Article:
Here’s our story on U.S. Sen. Bob Casey’s visit to Cumberland County on Thursday, and his call for changes to the federal WIC program.
On our Commentary Page: The Top Democrat and Republican in the state House lay out their plan to bring the federal Obamacare exchange under the state’s wing – at no cost to taxpayers. And a consumer group gives the Legislature a big-up for rejecting a bailout for Three Mile Island.
The Inquirer has its own take on calls for Sen. Daylin Leach to resign.
PennLive asks whether Harrisburg school board members should be allowed to set policy while they’re under the shadow of a state takeover.
Vice President Mike Pence campaigned in suburban Harrisburg on Thursday. And, no pressure, Pa. Republicans, it’s basically all on you for 2020 (via The Post-Gazette).
The FBI has been called in to investigate a series of mysterious explosions in The Slate Belt, The Morning Call reports.
Here’s your #Pennsylvania Instagram of the Day:
Higher fines and hidden cameras are helping Philly catch illegal dumpers, WHYY-FM reports.
WESA-FM has its take on a proposed ban on the death penalty in Pennsylvania. One of its sponsors tells the station that it would ‘help promote healing.’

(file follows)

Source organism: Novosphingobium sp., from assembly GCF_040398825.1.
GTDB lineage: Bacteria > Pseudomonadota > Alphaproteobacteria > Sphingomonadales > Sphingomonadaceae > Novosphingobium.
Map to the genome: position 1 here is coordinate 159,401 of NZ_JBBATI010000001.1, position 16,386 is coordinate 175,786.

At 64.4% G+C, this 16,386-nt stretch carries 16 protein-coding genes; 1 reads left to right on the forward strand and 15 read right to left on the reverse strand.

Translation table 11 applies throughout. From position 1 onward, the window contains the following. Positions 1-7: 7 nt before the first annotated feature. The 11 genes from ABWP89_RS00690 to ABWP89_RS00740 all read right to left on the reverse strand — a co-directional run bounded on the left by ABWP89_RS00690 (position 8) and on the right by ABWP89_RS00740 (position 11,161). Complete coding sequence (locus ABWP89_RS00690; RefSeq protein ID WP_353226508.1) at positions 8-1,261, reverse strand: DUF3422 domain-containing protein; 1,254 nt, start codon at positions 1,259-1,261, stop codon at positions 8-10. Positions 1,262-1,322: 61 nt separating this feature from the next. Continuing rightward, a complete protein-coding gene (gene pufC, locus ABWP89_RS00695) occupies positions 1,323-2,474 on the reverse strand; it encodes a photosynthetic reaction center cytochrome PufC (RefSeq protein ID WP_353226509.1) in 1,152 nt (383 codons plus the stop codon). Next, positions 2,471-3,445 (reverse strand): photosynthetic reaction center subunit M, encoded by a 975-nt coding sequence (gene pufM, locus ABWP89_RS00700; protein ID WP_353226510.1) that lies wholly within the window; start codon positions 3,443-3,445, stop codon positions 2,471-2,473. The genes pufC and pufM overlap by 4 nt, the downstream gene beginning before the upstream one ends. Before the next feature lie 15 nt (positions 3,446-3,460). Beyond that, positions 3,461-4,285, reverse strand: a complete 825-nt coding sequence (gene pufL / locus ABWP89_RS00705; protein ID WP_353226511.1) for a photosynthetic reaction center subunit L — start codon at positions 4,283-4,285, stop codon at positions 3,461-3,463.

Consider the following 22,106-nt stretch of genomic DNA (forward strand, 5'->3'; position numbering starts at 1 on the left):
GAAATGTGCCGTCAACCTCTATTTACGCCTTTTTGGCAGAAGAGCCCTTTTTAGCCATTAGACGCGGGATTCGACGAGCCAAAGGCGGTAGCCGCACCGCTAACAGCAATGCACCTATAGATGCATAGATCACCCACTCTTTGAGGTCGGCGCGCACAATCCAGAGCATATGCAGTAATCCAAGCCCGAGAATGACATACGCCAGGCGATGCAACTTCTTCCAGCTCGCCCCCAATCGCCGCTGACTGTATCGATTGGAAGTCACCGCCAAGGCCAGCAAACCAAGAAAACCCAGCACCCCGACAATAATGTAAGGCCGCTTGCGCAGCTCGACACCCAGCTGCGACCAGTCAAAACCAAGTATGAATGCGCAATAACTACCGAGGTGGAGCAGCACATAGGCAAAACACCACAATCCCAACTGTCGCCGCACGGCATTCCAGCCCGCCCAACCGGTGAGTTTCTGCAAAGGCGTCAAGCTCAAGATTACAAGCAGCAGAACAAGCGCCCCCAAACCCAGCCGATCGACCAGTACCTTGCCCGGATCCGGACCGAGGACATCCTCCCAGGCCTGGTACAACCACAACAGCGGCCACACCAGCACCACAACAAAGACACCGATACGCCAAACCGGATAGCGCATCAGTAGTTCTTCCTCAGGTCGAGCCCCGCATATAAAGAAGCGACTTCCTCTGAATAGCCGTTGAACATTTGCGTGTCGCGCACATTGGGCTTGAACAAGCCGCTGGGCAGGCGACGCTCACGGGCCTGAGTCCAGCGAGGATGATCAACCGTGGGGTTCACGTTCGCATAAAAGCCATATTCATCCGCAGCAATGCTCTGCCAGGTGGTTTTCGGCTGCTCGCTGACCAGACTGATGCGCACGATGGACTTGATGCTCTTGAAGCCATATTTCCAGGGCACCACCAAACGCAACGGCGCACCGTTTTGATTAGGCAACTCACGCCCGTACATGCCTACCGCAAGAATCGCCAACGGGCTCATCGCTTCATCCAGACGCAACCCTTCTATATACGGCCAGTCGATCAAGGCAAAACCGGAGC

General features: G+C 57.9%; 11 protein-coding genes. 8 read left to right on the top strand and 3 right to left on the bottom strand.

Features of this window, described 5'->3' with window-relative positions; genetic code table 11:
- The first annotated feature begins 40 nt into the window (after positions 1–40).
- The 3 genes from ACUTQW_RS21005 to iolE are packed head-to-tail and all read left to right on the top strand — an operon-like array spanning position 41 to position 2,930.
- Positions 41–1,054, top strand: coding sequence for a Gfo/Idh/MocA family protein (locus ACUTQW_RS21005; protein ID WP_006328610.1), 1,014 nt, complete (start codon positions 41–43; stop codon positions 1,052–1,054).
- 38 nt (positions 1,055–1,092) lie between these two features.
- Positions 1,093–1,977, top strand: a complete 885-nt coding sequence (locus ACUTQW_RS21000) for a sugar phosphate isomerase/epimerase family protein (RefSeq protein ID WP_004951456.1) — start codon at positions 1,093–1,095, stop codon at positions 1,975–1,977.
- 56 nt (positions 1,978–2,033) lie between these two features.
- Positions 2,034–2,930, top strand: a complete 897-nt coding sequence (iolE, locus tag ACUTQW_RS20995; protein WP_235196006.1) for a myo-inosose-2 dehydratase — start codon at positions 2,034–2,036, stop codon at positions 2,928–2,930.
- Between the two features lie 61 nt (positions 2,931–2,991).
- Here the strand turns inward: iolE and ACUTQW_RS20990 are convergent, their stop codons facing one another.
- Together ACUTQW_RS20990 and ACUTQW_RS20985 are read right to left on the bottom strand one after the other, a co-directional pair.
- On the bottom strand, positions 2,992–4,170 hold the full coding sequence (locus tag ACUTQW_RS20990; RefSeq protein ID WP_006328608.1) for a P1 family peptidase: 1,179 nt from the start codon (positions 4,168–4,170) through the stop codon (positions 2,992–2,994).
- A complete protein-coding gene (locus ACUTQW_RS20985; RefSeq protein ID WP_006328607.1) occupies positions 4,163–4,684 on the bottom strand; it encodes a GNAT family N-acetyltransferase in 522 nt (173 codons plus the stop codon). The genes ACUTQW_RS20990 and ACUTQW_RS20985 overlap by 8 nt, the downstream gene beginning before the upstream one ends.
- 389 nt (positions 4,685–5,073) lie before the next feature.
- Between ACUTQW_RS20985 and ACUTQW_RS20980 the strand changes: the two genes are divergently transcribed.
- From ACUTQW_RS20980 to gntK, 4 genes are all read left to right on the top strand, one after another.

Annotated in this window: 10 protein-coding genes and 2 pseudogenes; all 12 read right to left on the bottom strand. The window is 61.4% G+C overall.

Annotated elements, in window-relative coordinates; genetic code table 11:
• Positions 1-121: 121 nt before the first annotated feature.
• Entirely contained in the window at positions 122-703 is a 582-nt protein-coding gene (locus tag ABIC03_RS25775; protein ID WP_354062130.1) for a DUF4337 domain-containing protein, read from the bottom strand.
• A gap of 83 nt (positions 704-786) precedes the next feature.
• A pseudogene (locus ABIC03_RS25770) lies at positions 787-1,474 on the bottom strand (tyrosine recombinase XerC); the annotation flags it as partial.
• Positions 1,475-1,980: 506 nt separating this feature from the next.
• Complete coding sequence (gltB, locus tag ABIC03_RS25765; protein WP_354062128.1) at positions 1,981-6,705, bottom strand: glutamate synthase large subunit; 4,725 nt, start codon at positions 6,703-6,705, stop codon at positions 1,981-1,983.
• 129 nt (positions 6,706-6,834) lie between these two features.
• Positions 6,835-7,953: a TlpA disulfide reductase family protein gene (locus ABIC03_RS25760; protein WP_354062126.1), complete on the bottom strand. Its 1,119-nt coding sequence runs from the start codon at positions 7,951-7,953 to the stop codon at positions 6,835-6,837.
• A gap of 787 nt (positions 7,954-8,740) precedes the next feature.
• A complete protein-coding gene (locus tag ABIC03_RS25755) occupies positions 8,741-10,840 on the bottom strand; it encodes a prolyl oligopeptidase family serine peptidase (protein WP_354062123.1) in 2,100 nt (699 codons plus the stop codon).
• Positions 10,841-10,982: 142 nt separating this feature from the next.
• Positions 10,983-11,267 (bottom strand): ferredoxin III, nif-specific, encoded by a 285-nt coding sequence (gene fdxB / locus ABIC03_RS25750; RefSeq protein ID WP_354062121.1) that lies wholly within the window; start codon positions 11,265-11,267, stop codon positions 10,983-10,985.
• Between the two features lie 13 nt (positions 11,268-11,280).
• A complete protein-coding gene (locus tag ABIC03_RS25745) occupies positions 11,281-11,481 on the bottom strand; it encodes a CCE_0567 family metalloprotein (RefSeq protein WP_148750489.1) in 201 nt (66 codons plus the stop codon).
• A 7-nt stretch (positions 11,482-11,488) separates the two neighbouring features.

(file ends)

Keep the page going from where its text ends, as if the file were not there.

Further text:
Thanks to rising costs, East Petersburg Township in Lancaster County will sever its police protection agreement with a neighboring municipality, LancasterOnline reports.
Former NAACP President Ben Jealous will keynote the Pa. Dems’ summer meeting, PoliticsPA reports.
How much you pay for highway tolls can depend on whether you bought your ez-Pass in the state or from outside it, Stateline.org reports.
Politico takes a look at the White House’s ‘high wire’ act on trade.
Congressional Democrats will ask the Pentagon to study climate change threats at American military installations, Roll Call reports.
Gov. Tom Wolf heads to southeastern Pennsylvania for a pair of events commemorating National Gun Violence Awareness Day. At 11 a.m., he’ll participate in an event at the Montgomery County Courthouse in Norristown. At 3:30 p.m., he’ll participate in a similar event outside Philadelphia City Hall.
You Say It’s Your Birthday Dept.
Best wishes go out this morning to our former PennLive colleague, Julia Hatmaker, who celebrates today. Congrats and enjoy the day.
Here’s one from Armandinho that makes us feel like we should be on the beach, drink in hand, even this early on a Friday morning. It’s ‘Sol Loiro-Ao Vivo.’
Friday’s Gratuitous Hockey Link.
St. Louis leaped out to a 3-2 series lead Thursday in its Stanley Cup final with Boston. The Blues downed the Bruins 2-1 at the TD Bank Center.
And now you’re up to date.